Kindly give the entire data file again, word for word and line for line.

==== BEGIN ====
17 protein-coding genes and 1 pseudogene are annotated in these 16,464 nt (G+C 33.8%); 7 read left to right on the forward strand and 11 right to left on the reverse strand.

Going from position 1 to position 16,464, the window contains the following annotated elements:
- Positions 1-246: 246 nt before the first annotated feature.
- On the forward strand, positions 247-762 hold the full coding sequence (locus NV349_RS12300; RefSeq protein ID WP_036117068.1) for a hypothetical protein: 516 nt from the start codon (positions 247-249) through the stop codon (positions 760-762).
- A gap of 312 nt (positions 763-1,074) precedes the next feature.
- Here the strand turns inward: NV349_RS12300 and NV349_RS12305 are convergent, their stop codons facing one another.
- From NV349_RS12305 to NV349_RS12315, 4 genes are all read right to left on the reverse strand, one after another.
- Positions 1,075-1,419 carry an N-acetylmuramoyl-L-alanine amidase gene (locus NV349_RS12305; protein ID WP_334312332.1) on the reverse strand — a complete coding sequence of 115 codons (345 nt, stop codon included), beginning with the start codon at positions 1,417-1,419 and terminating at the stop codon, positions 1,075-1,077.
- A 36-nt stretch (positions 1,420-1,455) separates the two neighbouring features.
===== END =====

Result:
17 protein-coding genes and 1 pseudogene are annotated in these 16,464 nt (G+C 33.8%); 7 read left to right on the forward strand and 11 right to left on the reverse strand.

Going from position 1 to position 16,464, the window contains the following annotated elements:
- Positions 1-246: 246 nt before the first annotated feature.
- On the forward strand, positions 247-762 hold the full coding sequence (locus NV349_RS12300; RefSeq protein ID WP_036117068.1) for a hypothetical protein: 516 nt from the start codon (positions 247-249) through the stop codon (positions 760-762).
- A gap of 312 nt (positions 763-1,074) precedes the next feature.
- Here the strand turns inward: NV349_RS12300 and NV349_RS12305 are convergent, their stop codons facing one another.
- From NV349_RS12305 to NV349_RS12315, 4 genes are all read right to left on the reverse strand, one after another.
- Positions 1,075-1,419 carry an N-acetylmuramoyl-L-alanine amidase gene (locus NV349_RS12305; protein ID WP_334312332.1) on the reverse strand — a complete coding sequence of 115 codons (345 nt, stop codon included), beginning with the start codon at positions 1,417-1,419 and terminating at the stop codon, positions 1,075-1,077.
- A 36-nt stretch (positions 1,420-1,455) separates the two neighbouring features.